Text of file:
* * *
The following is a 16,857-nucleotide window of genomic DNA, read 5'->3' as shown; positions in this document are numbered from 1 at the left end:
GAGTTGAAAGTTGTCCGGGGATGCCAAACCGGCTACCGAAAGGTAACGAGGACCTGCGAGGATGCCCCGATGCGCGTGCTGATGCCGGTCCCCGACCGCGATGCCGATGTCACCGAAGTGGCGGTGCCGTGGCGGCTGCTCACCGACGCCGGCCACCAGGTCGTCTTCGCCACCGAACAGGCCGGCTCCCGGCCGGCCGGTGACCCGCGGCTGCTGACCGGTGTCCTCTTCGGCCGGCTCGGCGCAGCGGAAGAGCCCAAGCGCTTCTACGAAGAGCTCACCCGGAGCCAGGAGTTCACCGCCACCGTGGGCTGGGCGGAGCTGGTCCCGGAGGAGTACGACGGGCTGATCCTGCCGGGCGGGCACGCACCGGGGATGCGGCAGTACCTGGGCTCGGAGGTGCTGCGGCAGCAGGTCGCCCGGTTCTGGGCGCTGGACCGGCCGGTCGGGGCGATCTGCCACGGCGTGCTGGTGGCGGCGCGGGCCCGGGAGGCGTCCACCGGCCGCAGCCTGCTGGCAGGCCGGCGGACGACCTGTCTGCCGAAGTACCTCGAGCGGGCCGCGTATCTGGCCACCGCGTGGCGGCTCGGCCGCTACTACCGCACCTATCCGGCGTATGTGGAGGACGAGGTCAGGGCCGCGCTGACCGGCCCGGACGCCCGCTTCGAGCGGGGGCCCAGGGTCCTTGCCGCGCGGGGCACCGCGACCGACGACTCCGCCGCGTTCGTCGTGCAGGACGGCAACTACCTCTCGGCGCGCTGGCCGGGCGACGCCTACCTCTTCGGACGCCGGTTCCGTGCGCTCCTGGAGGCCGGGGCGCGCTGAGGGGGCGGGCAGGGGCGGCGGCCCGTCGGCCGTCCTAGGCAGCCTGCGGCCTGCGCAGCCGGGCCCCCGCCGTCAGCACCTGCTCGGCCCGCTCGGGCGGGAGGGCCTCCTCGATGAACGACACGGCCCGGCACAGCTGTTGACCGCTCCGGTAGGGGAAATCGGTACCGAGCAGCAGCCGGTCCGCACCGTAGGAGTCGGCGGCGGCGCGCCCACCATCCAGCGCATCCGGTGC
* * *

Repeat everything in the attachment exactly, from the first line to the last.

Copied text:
The following is a 16,857-nucleotide window of genomic DNA, read 5'->3' as shown; positions in this document are numbered from 1 at the left end:
GAGTTGAAAGTTGTCCGGGGATGCCAAACCGGCTACCGAAAGGTAACGAGGACCTGCGAGGATGCCCCGATGCGCGTGCTGATGCCGGTCCCCGACCGCGATGCCGATGTCACCGAAGTGGCGGTGCCGTGGCGGCTGCTCACCGACGCCGGCCACCAGGTCGTCTTCGCCACCGAACAGGCCGGCTCCCGGCCGGCCGGTGACCCGCGGCTGCTGACCGGTGTCCTCTTCGGCCGGCTCGGCGCAGCGGAAGAGCCCAAGCGCTTCTACGAAGAGCTCACCCGGAGCCAGGAGTTCACCGCCACCGTGGGCTGGGCGGAGCTGGTCCCGGAGGAGTACGACGGGCTGATCCTGCCGGGCGGGCACGCACCGGGGATGCGGCAGTACCTGGGCTCGGAGGTGCTGCGGCAGCAGGTCGCCCGGTTCTGGGCGCTGGACCGGCCGGTCGGGGCGATCTGCCACGGCGTGCTGGTGGCGGCGCGGGCCCGGGAGGCGTCCACCGGCCGCAGCCTGCTGGCAGGCCGGCGGACGACCTGTCTGCCGAAGTACCTCGAGCGGGCCGCGTATCTGGCCACCGCGTGGCGGCTCGGCCGCTACTACCGCACCTATCCGGCGTATGTGGAGGACGAGGTCAGGGCCGCGCTGACCGGCCCGGACGCCCGCTTCGAGCGGGGGCCCAGGGTCCTTGCCGCGCGGGGCACCGCGACCGACGACTCCGCCGCGTTCGTCGTGCAGGACGGCAACTACCTCTCGGCGCGCTGGCCGGGCGACGCCTACCTCTTCGGACGCCGGTTCCGTGCGCTCCTGGAGGCCGGGGCGCGCTGAGGGGGCGGGCAGGGGCGGCGGCCCGTCGGCCGTCCTAGGCAGCCTGCGGCCTGCGCAGCCGGGCCCCCGCCGTCAGCACCTGCTCGGCCCGCTCGGGCGGGAGGGCCTCCTCGATGAACGACACGGCCCGGCACAGCTGTTGACCGCTCCGGTAGGGGAAATCGGTACCGAGCAGCAGCCGGTCCGCACCGTAGGAGTCGGCGGCGGCGCGCCCACCATCCAGCGCATCCGGTGC